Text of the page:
In his weekly report released over the weekend, Gerald noted that the number of COVID patients in both general-ward and ICU beds dropped by 20 percent compared to the previous week. “While Arizona hospitals’ safety margins remain low, they are slowly improving,” Gerald wrote.
He urged people to continue wearing masks in public, avoid social gatherings, maintain physical distance from people not in your household and spend less than 15 minutes in indoor spaces, but said people could likely resume lower-risk activities once rates fall below 100 new diagnoses per 100,000 residents per week.
While the week ending Jan. 17 remained Arizona’s deadliest with 1,021 people dying after contracting COVID, Gerald estimated that the coronavirus death toll would be above 200 a week for another two to four weeks and falling below 200 a week by the end of March.
A total of 1,093 Pima County residents tested positive for COVID-19 in the week ending Feb. 21, which was a 34% drop from the 1,666 cases in the previous week. Pima County saw 104 new cases per 100,000 residents in the week ending Feb. 21, according to Gerald.
As of last Friday, Feb. 26, more than 1 million Arizonans have received at least the first dose of the vaccine with over 1.6 million doses administered, according to Dr. Cara Christ, head of the Arizona Department of Health Services.
With an expected increase in vaccine doses with the FDA’s approval of the Johnson & Johnson vaccine, Christ anticipates expanding the pool of people eligible to receive a vaccine at a state point of distribution sometime this month.
“If it's approved, we anticipate receiving the (Johnson & Johnson) vaccine in early March,” Christ said.
Christ said while the state was still working out the details, she expected to get between 50,000 and 60,000 Johnson & Johnson doses. Because people only need one shot of the Johnson & Johnson vaccine, it would be ideal for hard-to-track populations.
“This would be a great thing for doing mobile vaccination, especially out in rural communities,” said Christ. “You only have to go once and they are considered a completed dose, so they don't have to go back for that second dose.”
An estimated 15,000 to 20,000 Pima County residents in the 65+ group remained to be vaccinated as of last Friday, Feb. 26, said Dr. Theresa Cullen, head of the Pima County Health Department. Pima County had administered more than 250,000 vaccinations, with roughly 173,000 people receiving the first dose and roughly 80,000 people fully vaccinated.
However, expanding the pool of people eligible for the vaccine will depend on balancing second shots for those who have received their first one with scheduling first shots for 1B patients.
“We are in the process of working with both TCC and TMC which are our large efficient pods, as well as Banner to figure out how to appropriately get the first shots into the system,“ said Cullen
For the current week, the health department requested 40,000 doses independent of the UA POD, and received 24,000 Moderna doses, along with 17,550 Pfizer doses for Banner North and UMC for a total of 41,550 doses, said Cullen.
Get tested: Pima County has free COVID testing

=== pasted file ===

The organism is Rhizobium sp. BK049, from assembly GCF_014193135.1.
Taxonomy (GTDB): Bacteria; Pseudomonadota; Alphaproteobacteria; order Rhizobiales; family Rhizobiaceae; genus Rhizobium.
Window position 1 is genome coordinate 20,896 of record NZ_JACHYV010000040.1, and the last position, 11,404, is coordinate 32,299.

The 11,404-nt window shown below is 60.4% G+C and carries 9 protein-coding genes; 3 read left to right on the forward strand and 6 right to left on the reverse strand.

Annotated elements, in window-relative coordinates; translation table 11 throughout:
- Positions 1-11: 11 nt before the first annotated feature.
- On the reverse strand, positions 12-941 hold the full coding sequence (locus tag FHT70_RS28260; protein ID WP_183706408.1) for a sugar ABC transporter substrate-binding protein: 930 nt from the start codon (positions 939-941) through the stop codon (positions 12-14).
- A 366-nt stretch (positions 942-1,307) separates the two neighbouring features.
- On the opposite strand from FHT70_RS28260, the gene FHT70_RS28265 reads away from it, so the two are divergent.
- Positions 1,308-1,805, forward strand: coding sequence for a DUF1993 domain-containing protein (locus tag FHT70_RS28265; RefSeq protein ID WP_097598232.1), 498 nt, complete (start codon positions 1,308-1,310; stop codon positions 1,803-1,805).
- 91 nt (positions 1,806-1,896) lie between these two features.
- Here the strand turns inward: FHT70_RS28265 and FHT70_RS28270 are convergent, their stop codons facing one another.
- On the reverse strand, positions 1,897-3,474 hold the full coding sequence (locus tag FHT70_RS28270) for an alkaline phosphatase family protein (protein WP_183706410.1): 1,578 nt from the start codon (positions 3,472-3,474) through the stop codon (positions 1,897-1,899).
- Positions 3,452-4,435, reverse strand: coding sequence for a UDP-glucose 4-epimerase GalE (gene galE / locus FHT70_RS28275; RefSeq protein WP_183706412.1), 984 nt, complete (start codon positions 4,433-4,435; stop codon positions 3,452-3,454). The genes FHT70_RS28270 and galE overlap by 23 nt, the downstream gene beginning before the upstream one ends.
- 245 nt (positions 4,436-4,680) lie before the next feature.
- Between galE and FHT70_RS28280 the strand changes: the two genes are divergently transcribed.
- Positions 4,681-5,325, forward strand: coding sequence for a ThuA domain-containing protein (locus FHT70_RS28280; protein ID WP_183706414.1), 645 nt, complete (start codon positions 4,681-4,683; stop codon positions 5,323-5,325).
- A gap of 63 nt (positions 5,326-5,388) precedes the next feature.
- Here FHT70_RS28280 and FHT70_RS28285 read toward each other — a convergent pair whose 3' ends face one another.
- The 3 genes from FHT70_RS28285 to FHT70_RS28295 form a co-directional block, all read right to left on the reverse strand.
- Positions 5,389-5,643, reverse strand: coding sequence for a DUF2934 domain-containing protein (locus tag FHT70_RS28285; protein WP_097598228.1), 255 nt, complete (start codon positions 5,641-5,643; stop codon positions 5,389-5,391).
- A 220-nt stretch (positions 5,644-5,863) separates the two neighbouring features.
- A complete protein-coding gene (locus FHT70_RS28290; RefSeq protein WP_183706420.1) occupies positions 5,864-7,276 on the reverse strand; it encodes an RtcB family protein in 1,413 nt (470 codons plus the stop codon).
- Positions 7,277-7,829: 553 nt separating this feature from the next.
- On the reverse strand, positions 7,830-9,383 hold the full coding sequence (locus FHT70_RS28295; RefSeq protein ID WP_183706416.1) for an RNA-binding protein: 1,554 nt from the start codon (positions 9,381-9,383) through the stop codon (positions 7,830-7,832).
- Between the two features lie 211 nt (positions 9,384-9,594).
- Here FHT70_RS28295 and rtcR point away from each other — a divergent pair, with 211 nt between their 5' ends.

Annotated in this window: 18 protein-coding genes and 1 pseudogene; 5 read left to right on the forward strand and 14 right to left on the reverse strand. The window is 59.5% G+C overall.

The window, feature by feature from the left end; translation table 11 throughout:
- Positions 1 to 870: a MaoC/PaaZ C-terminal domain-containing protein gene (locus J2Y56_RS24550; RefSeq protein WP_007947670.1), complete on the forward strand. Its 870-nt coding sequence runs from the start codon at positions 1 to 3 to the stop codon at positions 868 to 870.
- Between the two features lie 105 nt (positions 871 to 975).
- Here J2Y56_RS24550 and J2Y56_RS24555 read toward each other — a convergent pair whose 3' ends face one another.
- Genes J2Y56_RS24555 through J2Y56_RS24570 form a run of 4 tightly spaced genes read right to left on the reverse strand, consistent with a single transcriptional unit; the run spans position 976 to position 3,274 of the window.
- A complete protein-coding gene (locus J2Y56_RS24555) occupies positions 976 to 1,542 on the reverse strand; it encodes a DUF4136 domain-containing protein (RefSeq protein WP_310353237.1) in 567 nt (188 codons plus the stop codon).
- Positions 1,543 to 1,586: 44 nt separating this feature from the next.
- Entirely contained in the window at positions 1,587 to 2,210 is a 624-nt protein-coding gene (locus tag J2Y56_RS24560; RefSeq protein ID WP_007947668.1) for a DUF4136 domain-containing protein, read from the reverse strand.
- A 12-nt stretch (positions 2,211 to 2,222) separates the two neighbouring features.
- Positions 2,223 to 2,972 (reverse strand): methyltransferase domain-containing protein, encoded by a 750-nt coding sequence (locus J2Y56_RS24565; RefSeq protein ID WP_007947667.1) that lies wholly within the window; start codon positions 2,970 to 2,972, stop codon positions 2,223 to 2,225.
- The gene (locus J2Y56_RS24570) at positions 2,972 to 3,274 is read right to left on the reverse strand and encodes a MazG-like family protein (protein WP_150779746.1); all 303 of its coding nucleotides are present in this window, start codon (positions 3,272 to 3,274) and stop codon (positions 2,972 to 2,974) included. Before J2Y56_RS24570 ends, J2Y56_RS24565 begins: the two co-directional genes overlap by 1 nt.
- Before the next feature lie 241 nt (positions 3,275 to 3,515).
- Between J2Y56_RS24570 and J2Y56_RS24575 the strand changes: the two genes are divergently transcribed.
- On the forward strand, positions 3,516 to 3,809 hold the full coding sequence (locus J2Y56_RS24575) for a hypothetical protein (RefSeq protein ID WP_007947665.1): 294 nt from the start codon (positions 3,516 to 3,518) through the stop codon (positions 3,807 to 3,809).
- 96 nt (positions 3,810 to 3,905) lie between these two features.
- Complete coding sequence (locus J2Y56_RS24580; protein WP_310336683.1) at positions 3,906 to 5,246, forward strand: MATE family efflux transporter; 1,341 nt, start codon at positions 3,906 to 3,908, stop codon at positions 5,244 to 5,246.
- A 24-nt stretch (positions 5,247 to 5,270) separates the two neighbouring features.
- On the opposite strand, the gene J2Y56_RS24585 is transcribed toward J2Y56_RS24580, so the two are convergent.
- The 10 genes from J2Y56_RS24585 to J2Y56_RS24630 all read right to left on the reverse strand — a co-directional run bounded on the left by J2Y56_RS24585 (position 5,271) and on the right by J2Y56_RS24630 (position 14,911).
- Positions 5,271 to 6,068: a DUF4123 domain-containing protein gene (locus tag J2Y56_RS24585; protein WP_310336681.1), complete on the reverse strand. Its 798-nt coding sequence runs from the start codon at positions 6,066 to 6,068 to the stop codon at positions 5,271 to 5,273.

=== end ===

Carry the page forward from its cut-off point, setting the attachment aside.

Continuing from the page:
After the state agreed to provide additional funding to keep testing centers open through at least March 2, Pima County is continuing to offer a number of testing centers around town.
You’ll have a nasal swab test at the Kino Event Center (2805 E. Ajo Way), the Udall Center (7200 E. Tanque Verde Road) and downtown (88 E. Broadway).
The center at the northside Ellie Towne Flowing Wells Community Center, 1660 W. Ruthrauff Road, involves a saliva test designed by ASU.
In addition, the Pima County Health Department, Pima Community College and Arizona State University have partnered to create new drive-thru COVID-19 testing sites at three Pima Community College locations. At the drive-thru sites, COVID-19 testing will be offered through spit samples instead of nasal canal swabs. Each site will conduct testing from 9 a.m. to noon, and registration is required in advance. Only patients 5 years or older can be tested.
Schedule an appointment at these or other pop-up sites at pima.gov/covid19testing.
The University of Arizona’s antibody testing has been opened to all Arizonans as the state attempts to get a handle on how many people have been exposed to COVID-19 but were asymptomatic or otherwise did not get a test while they were ill. To sign up for testing, visit https://covid19antibodytesting.arizona.edu/home.
—with additional reporting from Austin Counts, Christina Duran, Jeff Gardner and Mike Truelsen
PHOENIX – Land, and specifically what to do with land, has been among the most divisive topics in U.S. history since the arrival of European settlers in 1492. More than 500 years later, little has changed.
On Jan. 20, the Biden administration ordered a 60-day pause on new oil and gas leases on federal lands and waters after environmental activists sent a letter urging the administration to issue a permanent ban rather than a temporary one.
The order prompted an array of reactions, with some environmentalists hailing it as an important incremental step and others dismissing it as a toothless attempt to fight climate change. Among tribal leaders, reactions underscored how the relationship to land differs among tribes.
Arizona will go largely unaffected by the order, as most natural resource extraction in the state is for helium and carbon dioxide, according to Frank Thorwald, chairman of the Arizona Oil and Gas Conservation Commission, which is responsible for regulating and approving oil and gas extraction operations.
For oil-producing Indigenous nations, such as the Ute Indian Tribe of northeastern Utah, the order came across as overstepping and disrespectful.
An open letter from the chairman of the tribe’s business committee to acting Interior Secretary Scott de la Vega called the order “a direct attack on our economy, sovereignty, and our right to self-determination.” But the pause may not have much effect on tribal land.